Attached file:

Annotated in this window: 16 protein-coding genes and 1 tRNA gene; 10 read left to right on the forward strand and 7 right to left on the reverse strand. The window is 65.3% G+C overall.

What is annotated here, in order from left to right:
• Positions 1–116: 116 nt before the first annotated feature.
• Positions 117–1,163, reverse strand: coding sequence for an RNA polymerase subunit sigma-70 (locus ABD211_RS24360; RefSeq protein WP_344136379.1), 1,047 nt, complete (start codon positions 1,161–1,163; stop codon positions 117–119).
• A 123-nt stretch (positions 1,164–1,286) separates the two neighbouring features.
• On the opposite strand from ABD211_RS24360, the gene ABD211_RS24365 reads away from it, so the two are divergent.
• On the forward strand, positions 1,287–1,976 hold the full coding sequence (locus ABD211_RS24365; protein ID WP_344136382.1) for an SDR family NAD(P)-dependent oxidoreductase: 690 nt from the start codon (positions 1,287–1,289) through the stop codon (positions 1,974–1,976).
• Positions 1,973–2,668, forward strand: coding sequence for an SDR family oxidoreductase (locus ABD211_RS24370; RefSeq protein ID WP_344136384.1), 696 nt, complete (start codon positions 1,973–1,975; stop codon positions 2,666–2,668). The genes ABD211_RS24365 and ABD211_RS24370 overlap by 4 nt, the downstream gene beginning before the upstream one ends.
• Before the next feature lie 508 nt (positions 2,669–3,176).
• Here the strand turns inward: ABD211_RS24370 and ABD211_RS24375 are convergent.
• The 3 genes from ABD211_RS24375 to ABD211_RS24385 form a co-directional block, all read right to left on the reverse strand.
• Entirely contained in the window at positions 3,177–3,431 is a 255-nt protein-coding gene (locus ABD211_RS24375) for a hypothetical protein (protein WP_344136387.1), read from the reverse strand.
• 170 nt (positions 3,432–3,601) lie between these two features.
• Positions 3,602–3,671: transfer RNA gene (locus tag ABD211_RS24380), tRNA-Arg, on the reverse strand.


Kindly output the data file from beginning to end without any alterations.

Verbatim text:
Annotated in this window: 16 protein-coding genes and 1 tRNA gene; 10 read left to right on the forward strand and 7 right to left on the reverse strand. The window is 65.3% G+C overall.

What is annotated here, in order from left to right:
• Positions 1–116: 116 nt before the first annotated feature.
• Positions 117–1,163, reverse strand: coding sequence for an RNA polymerase subunit sigma-70 (locus ABD211_RS24360; RefSeq protein WP_344136379.1), 1,047 nt, complete (start codon positions 1,161–1,163; stop codon positions 117–119).
• A 123-nt stretch (positions 1,164–1,286) separates the two neighbouring features.
• On the opposite strand from ABD211_RS24360, the gene ABD211_RS24365 reads away from it, so the two are divergent.
• On the forward strand, positions 1,287–1,976 hold the full coding sequence (locus ABD211_RS24365; protein ID WP_344136382.1) for an SDR family NAD(P)-dependent oxidoreductase: 690 nt from the start codon (positions 1,287–1,289) through the stop codon (positions 1,974–1,976).
• Positions 1,973–2,668, forward strand: coding sequence for an SDR family oxidoreductase (locus ABD211_RS24370; RefSeq protein ID WP_344136384.1), 696 nt, complete (start codon positions 1,973–1,975; stop codon positions 2,666–2,668). The genes ABD211_RS24365 and ABD211_RS24370 overlap by 4 nt, the downstream gene beginning before the upstream one ends.
• Before the next feature lie 508 nt (positions 2,669–3,176).
• Here the strand turns inward: ABD211_RS24370 and ABD211_RS24375 are convergent.
• The 3 genes from ABD211_RS24375 to ABD211_RS24385 form a co-directional block, all read right to left on the reverse strand.
• Entirely contained in the window at positions 3,177–3,431 is a 255-nt protein-coding gene (locus ABD211_RS24375) for a hypothetical protein (protein WP_344136387.1), read from the reverse strand.
• 170 nt (positions 3,432–3,601) lie between these two features.
• Positions 3,602–3,671: transfer RNA gene (locus tag ABD211_RS24380), tRNA-Arg, on the reverse strand.